This is an edited version of ANC president and South African Deputy President Cyril Ramaphosa’s speech at the Grand Parade in Cape Town at the Nelson Mandela Centenary Celebrations on Sunday 11 February 2018. Ramaphosa deviated from the speech as written here.
Fellow South Africans,
We meet here, in this historic place and on this momentous day, to officially launch the centenary celebrations of Nelson Rolihlahla Mandela.
In this year, we also celebrate the centenary of Albertina Sisulu, a great daughter of the African soil who dedicated her life to the service of her people.
Over the course of this year, we will dedicate activities across the country to recall the profound contribution that she made to the struggle for the rights of our people through her leadership of the ANC and other formations of the Mass Democratic Movement.
We will recall the great sacrifices she made and the pioneering role she played in the struggle for the emancipation of women.
We have chosen to launch the centenary celebrations here on the Grand Parade in the city of Cape Town, because it was here that Madiba spoke his first words to the South African people after 27 years in prison.
He spoke here, not as a prophet, but as a humble servant of you, the people.
It was here that he declared that our march to freedom was irreversible.
That day will forever remain etched in our collective memory as a moment of great joy and great hope.
For all of us as South Africans, it was a new beginning.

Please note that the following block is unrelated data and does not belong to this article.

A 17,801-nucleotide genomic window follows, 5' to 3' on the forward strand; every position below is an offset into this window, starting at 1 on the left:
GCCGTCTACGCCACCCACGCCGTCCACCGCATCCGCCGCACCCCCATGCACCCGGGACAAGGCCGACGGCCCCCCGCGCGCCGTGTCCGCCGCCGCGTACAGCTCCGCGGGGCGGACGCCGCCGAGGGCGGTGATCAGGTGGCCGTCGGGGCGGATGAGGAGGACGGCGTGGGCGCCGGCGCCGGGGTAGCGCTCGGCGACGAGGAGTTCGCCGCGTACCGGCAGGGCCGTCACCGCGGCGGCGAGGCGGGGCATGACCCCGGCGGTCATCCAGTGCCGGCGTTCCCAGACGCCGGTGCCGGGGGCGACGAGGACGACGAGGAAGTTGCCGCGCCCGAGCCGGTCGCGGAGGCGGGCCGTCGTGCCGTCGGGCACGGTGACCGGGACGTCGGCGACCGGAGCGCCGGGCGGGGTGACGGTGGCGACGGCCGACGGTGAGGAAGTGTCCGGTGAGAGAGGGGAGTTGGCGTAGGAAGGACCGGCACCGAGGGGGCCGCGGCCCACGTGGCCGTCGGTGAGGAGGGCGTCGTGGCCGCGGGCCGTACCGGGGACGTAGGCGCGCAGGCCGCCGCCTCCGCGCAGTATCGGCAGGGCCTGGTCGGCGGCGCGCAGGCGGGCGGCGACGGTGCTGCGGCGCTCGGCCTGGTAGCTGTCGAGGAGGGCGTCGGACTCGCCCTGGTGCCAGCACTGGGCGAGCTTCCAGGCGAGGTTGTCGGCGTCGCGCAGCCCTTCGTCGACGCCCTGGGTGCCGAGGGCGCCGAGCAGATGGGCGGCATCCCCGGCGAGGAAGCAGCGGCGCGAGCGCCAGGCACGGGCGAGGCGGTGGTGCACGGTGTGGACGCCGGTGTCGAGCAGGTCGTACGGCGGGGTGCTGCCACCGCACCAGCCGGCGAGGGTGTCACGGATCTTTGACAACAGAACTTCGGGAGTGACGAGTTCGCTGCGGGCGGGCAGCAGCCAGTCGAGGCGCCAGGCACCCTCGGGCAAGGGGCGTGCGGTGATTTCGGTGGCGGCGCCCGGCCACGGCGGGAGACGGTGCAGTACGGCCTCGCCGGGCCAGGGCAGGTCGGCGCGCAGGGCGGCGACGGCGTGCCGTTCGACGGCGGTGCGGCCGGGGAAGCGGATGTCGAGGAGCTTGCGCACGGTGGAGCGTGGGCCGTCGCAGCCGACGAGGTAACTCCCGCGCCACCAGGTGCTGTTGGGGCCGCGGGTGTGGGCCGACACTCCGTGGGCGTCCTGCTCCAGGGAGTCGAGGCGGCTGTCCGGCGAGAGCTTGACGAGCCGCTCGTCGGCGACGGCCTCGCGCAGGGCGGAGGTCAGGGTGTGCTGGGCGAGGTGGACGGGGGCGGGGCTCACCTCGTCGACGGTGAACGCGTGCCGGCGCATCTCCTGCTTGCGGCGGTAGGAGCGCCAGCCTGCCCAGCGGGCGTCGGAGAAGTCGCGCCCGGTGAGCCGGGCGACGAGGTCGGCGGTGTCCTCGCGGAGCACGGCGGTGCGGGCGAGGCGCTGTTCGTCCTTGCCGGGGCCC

It represented the dawn of a new era in the country’s turbulent history.
It encouraged our people to believe even more firmly that the shackles of oppression and exploitation would fall away.
It encouraged them to believe that after years of struggle and sacrifice and suffering, a brighter day would soon rise upon our nation.
It strengthened their resolve to forge a new, democratic society founded on unity, justice and equality.
On that day, our people witnessed not only the return of a great revolutionary and freedom fighter, but the beginning of the end of a system that the world had a described as a crime against humanity.
On that day, our people saw the future of South Africa in Nelson Mandela.
He became an embodiment of their shared hopes, dreams, aspirations and their sense of a common nationhood.
In him, they saw a repository of all the best values and attributes necessary for a new united and democratic society to be built.
Fellow South Africans,
The centenary of the birth of Nelson Mandela is an opportunity for renewal and rebuilding.
It encourages us to explore what it means to be South African, to be reminded of what unites us, and to confront – as one people – all that continues to divide us.